Investigative Highlights . . .
State employees and agencies engaged in numerous improper activities including the following:
- » A department inappropriately allowed new positions to receive enhanced benefits that the State provides to its employees who have certain public protection responsibilities. Unless the department corrects this error, the State will overpay these employees millions of dollars in retirement benefits.
- » Two departments preselected candidates for management positions and improperly approved inflated salaries.
- » One department improperly approved contracts totaling $628,000 as emergencies when they did not qualify as such.
- » Officials at a department violated state law in making a $100,000 contract for a construction project.
- » Several employees at various agencies misused state resources, including state‑paid time, state computers, and state vehicles.
Results in Brief
Under the authority of the California Whistleblower Protection Act, the California State Auditor conducted investigative work from January 2020 through June 2020 on hundreds of allegations of improper governmental activity. These investigations substantiated numerous improper activities, including wasteful and improper personnel decisions, improper contracting, a conflict of interest, misuse of state resources, and dishonesty. Within this report, we provide information on a selection of these cases.
In 2016 the Department of State Hospitals (State Hospitals) began a telepsychiatry program and allowed its new telepsychiatrists to receive State Safety (safety) retirement benefits, which are enhanced benefits that the State provides to its employees who have certain public protection responsibilities and are exposed to a risk of physical injury, such as regular and substantial contact with incarcerated patients. However, telepsychiatrists do not meet the requirements for these benefits because they do not have regular, substantial, in‑person contact with patients. State Hospitals failed to obtain approval from the California Department of Human Resources when it implemented the program and decided that its 17 telepsychiatrists qualified for safety retirement benefits. We estimate that State Hospitals’ failure to perform its due diligence will result in millions of dollars in overpaid retirement benefits if left uncorrected.
Senior‑level managers and a former executive at the California Department of Education worked together to quickly hire a former contractor whom they preselected for a management position. They also improperly approved an inflated salary for the former contractor.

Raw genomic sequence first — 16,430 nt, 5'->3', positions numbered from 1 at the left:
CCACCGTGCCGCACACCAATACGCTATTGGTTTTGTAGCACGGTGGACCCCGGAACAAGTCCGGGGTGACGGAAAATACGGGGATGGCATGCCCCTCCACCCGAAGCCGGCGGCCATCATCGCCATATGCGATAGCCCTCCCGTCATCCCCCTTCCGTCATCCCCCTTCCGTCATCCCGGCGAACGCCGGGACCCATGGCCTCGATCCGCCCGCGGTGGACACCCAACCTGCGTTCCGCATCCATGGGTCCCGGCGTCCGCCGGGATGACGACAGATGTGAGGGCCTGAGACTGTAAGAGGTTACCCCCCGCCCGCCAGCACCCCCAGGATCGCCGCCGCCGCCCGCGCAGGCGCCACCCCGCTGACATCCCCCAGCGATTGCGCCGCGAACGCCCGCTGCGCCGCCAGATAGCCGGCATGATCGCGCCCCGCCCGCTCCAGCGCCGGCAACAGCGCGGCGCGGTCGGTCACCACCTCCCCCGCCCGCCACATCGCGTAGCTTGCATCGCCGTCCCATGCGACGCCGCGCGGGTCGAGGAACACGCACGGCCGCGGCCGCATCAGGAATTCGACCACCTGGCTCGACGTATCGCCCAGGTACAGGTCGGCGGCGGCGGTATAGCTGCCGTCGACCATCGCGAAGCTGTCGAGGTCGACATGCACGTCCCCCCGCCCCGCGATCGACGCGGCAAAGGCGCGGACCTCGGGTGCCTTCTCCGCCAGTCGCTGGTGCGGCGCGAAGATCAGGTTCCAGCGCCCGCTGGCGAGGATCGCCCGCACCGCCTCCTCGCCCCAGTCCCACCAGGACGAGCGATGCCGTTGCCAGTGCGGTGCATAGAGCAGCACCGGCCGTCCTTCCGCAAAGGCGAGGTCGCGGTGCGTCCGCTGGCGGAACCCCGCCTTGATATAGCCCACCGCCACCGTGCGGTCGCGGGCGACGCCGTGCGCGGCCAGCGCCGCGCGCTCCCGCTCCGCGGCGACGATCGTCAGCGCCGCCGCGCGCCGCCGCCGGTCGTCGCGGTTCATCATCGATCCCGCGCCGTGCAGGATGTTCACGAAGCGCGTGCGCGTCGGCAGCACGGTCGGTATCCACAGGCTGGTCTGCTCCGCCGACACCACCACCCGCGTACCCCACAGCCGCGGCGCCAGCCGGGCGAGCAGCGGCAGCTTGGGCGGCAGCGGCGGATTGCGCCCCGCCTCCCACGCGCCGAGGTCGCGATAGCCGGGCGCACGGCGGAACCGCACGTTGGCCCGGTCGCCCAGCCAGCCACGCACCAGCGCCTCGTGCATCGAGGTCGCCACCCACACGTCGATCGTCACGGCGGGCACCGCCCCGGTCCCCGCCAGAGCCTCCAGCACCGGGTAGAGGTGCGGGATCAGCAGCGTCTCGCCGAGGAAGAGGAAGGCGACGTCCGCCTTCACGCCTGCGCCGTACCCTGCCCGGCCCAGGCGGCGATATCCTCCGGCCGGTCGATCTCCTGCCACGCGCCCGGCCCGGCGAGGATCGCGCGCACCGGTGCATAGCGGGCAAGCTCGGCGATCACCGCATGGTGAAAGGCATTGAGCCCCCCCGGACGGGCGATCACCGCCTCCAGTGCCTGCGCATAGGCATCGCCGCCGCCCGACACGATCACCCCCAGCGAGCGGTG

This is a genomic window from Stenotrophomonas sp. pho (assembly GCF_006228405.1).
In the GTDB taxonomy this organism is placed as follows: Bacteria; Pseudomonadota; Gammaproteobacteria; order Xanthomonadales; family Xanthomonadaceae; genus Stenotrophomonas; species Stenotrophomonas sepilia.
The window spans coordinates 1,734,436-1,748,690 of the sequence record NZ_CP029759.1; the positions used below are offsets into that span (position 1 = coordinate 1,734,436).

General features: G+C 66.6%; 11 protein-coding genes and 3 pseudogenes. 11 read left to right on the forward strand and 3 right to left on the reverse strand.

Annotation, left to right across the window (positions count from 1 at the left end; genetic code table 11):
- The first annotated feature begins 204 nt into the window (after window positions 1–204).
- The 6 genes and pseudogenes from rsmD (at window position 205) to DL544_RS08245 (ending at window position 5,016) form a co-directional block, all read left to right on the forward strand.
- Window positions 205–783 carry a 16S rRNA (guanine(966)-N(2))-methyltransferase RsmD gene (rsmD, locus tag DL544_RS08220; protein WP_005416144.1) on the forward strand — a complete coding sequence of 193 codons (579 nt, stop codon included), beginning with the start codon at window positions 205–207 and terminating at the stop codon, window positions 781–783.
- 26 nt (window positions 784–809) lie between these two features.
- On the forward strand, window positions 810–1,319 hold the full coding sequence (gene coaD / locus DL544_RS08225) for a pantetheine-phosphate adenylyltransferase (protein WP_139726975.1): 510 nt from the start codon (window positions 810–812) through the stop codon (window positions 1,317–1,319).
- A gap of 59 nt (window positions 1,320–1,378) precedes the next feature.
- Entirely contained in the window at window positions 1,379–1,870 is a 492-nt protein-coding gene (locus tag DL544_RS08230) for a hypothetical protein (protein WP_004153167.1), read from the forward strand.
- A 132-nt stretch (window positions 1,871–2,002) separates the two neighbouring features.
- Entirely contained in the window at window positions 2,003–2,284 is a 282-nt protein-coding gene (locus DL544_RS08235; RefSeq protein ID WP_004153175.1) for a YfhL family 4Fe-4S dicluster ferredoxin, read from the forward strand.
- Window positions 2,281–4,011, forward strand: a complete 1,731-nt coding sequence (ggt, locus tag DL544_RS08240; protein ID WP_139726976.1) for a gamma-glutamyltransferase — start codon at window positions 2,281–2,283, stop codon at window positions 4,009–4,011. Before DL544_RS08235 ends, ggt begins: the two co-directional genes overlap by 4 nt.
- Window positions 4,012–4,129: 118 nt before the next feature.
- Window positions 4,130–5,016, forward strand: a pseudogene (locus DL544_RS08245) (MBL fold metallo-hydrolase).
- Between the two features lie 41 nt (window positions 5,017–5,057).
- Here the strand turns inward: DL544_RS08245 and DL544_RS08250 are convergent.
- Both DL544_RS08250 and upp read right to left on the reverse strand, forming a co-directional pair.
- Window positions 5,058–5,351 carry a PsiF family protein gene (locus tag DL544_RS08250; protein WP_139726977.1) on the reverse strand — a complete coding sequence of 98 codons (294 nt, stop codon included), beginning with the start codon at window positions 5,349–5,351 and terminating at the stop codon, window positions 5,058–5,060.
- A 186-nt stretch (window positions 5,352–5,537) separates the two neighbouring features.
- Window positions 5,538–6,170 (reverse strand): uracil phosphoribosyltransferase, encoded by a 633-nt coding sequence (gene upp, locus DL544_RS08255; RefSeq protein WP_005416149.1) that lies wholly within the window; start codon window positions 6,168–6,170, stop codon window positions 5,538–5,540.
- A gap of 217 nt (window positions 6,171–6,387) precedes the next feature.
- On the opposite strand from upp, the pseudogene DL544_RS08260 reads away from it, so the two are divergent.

Officials at the Department of Industrial Relations (Industrial Relations) unlawfully preselected a candidate for a management position before other candidates had submitted their applications. The officials also provided this candidate with a higher‑than‑minimum salary even though she did not meet the requirements for it, resulting in about $41,000 in overpayments to her during a four‑year period. Furthermore, a manager at Industrial Relations incorrectly certified that another manager met the minimum qualifications for a higher‑level position, leading to an improper promotion.
A senior executive or his designee at the California Department of Veterans Affairs (CalVet) improperly approved 10 emergency contracts that totaled almost $628,000 under circumstances that did not qualify as emergencies according to the law. The most egregious example involved nearly $187,000 CalVet spent on renovations of two employee housing units for administrators. As a result of the improper emergency contracts, CalVet failed to solicit legally required competitive bids designed to ensure that the State receives the best value for such contracts.
Two assistant chiefs at the California Department of Forestry and Fire Protection (CAL FIRE) knowingly allowed a battalion chief to make a contract with a company in which he had a financial interest. Specifically, the construction company that CAL FIRE used to remodel a unit office was owned by the battalion chief’s wife’s family and employed his wife. In addition, the assistant chiefs failed to follow the State’s contracting requirements with respect to public works contracts.
An attorney employed by one of the state departments within the Business, Consumer Services and Housing Agency misused state resources to manage his personal rental properties and to conduct legal work unrelated to the department. The attorney misused his state‑paid time and his state‑issued computer at various times throughout his workdays and also directed a subordinate to assist him on two occasions.
Several California Department of Transportation supervisors and another employee improperly used state‑owned vehicles to commute to and from work. The combined cost of their misuse was about $22,000.
A senior legal analyst and a legal secretary at the California Department of Justice consistently arrived late, departed early, and took extended lunch breaks without accounting for their missed time. The legal analyst’s partial‑day absences totaled 181 hours and cost the State approximately $7,011.
A staff trainer at the Franchise Tax Board regularly arrived to work late and left early without accounting for the missed time. She reported on her timesheet nearly 159 hours that she did not actually work, resulting in a cost to the State of about $6,717. In addition, the staff trainer improperly used her state‑issued computer for personal purposes.